Schedules of Reinforcement Fixed Interval Schedule of Reinforcement, Variable Interval Schedule of Reinforcement, Fixed Ratio Schedule of Reinforcement, Variable Ratio Schedule of Reinforcement
Fixed interval schedule of reinforcement a reinforcer is received after a certain, fixed interval of time has passed
Variable Interval Schedule of Reinforcement the interval of time after which the individual must respond in order to receive a reinforcer
Fixed Ratio Schedule of Reinforcement number of responses that counts
Fixed Ratio Schedule of Reinforcement number of responses required to receive each reinforcer will always be the same number
Variable Ratio Schedule of Reinforcement number of responses changes from one trial to the next
Variable Ratio Schedule of Reinforcement the unpredictability of the variable schedule that makes the responses more or less continues
Punishment opposite of reinforcement
Punishment any event / stimulus that when following a response causes the response to be less likely to happen again
Punishment weakens responses
Reinforcement strengthen responses`
Punishment by Application occurs when something unpleasant (such as spanking, scolding / other unpleasant stimulus) is added to the situation is applied
Punishment by Removal behavior is punished by the removal of something pleasurable / desired after the behavior occurs
Shaping occurs in which small steps towards some ultimate goal are reinforced until the goal itself is reached
Extinction in Operant Conditioning removal of the reinforcement
GENERALIZATION in Operant Conditioning can be generalized to stimuli that are only similar to the original stimulus
Spontaneous Recovery In classical conditioning the recurrences of a conditioning response after extinction will also happen with operant responses
Cognitive Learning Theory focuses on role of cognition / thoughts process on learning
3 Notable Figure in Cognitive Learning Theory Edwad Tolman, Wolfgang Kohler, Martin Seligman
Latent Learning learning based on observation
Latent Learning Edward Tolman studied this with rats in a maze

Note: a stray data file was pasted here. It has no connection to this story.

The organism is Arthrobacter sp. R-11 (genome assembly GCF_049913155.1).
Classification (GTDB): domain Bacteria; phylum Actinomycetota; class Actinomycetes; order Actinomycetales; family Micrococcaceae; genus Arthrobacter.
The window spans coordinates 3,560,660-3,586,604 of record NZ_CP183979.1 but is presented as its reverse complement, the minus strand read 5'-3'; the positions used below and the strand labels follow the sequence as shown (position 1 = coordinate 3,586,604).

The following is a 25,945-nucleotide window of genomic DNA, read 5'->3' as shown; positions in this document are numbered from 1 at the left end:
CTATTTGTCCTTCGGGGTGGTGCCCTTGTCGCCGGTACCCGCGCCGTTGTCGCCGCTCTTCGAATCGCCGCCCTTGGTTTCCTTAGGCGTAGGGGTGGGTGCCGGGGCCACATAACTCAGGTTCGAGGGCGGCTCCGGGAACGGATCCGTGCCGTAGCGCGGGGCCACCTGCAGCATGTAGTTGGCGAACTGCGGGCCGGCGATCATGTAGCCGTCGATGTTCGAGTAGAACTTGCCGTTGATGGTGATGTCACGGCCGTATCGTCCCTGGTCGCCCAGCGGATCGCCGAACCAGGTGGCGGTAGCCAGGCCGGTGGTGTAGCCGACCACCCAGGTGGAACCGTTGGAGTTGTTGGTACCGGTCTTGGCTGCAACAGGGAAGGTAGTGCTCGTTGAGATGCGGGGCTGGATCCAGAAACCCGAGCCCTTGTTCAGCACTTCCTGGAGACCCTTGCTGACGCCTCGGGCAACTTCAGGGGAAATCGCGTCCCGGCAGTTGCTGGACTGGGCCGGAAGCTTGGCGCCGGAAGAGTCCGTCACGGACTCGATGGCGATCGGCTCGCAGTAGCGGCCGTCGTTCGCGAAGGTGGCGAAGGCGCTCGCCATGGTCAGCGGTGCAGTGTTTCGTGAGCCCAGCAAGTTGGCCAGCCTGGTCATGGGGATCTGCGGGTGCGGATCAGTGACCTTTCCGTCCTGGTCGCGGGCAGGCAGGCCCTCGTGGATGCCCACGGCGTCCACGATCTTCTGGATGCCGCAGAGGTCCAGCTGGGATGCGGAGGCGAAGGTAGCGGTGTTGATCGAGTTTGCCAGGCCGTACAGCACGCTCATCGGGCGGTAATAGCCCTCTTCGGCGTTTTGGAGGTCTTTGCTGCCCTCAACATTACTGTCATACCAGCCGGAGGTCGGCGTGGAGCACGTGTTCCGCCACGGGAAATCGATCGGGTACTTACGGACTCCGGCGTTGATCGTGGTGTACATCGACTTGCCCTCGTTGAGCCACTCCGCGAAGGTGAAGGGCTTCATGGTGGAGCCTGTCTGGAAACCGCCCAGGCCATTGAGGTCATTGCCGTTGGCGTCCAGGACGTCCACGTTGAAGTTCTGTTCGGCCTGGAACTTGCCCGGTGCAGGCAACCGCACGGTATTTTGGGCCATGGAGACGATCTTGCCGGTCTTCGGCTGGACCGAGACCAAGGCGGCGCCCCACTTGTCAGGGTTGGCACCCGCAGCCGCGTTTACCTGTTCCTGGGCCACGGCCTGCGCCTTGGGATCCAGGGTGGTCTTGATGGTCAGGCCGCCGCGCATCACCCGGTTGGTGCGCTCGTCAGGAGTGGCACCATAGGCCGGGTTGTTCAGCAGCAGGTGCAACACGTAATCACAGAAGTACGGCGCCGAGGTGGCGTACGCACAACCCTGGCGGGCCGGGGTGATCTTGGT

Latent Learning suggested animals from a cognitive map of the physical layour od the maze
Latent Learning Performance not due to reinforcement
Latent Learning learning occurs but behavior not manifested until organism has reason to demonstrate it
Insight Learning Wolfgang Kohler worked with chimpanzees and set up a problem situation
Insight Learning Chimp first exhibited trial and error approach
Insight Learning Later appeared to experience a sudden insight into solving the problem (retrieving a banana) aha moment
Learned Helplessness Martin Seligman studied escape and avoidance learning in dogs
Learned Helplessness discovered that the anjmals did into a specific situation
Learned Helplessness tendency to fail to act to escape from a situation because of a past history of repeated failure
Observational Learning the learning of a new behavior through the observation of a model, Bobo doll
Bobo doll Albert Bandura
4 elements of Observational Learning Attention, Memory, Imitation, Desire
Attention to learn anything fron an observation the learner must pay attention to the model
Memory the learner must also be able to retain the memory of what was done
Imitation the learner must be xapable of reproducing / imitating the actions of the model
Desire the learner must have the desire / motivation to perforn the action
Created by: therexe